Sarah

Aug 29th 19 9:03 pm
Posts: 2
Joined: Aug 29th 19 8:34 pm

Re:

by psoque » Aug 29th 19 9:03 pm

hpulley wrote: Purist answer:

As alluded to above the real answer is that you don't brew anything in a tetsubin, you simply boil the water in it which is why the enamel-lined ones that can't be used to boil water are not really that useful. Then you pour the water into a steeping vessel. Once it has been steeped for long enough, you pour into the drinking vessels. Since you are boiling the water in the tetsubin, there is obviously no need to pre-heat it but in addition to pouring hot water into the steeping vessel, you may pour leftover hot water from the tetsubin into the drinking (or storing/pouring) vessel to pre-heat them which you'll obviously discard into a kensui before you pour the steeped tea.

For sencha, you pour the hot water from the tetsubin by holding the handle with your right hand and your left hand (protected by a chakin or fukusa) holding the lid closed while pouring (it should be open for heating and opened again when tea is over). For matcha, you hold the handle with your left hand and the lid with your right (again, protected by a cloth).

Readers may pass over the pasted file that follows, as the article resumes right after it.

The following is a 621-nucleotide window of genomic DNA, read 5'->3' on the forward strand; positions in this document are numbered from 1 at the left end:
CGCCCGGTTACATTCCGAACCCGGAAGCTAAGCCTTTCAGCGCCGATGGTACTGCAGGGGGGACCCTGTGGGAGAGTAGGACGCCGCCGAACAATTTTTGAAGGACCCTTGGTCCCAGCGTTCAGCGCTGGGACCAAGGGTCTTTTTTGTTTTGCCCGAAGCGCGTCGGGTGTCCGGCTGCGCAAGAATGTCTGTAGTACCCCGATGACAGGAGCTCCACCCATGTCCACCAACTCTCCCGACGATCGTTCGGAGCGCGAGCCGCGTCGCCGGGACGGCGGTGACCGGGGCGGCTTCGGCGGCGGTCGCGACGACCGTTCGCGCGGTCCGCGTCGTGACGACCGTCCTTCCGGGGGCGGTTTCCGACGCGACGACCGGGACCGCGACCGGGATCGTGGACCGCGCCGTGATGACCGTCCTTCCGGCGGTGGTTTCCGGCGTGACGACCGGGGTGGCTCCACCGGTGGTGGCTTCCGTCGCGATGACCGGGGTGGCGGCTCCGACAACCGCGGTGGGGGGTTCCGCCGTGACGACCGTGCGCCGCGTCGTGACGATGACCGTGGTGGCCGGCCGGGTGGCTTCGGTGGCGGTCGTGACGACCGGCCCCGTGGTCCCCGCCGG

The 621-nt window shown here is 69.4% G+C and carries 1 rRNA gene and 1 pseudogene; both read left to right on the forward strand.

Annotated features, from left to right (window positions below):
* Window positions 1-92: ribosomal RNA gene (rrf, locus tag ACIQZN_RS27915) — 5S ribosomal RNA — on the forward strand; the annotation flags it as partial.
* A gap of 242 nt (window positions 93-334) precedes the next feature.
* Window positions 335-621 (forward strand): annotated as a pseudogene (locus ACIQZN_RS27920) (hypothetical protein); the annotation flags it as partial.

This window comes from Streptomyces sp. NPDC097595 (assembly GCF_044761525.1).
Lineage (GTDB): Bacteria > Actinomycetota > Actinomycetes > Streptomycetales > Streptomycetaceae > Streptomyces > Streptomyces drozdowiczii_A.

Non-purist answer:

Sure, lined or unlined, a tetsubin can be used like any old teapot: pre-heat the tetsubin with hot water, discard. Then throw the leaves in first, hot water next. Don't use a basket infuser please as the leaves won't be able to steep properly. Pour out into drinking or storage vessels or else the green tea will oversteep and become bitter. Heck, some Japanese used to cook rice in their tetsubins so why not tea? Rice and tea is good too! Yes, that's genmaicha.

You can pre-heat your tea cups too but I never do.

For multiple infusions I only reuse it the same day. After it has redried I'm afraid it would be an uncleanable mess so I never leave them around for another day.

Harry
I know it is traditional to use the tetsubin for boiling water and nothing else, I wanted to know what could go wrong if we steep tea inside an uncoated traditional tetsubin. I'm asking this because I have seen a few Japanese websites are starting to sell uncoated smaller-size tetsubin as kyusu (tea brewing teapot), touting that the tea will taste better and you can still use the electric pot (something very common in Japan) to boil water.

Naoyuki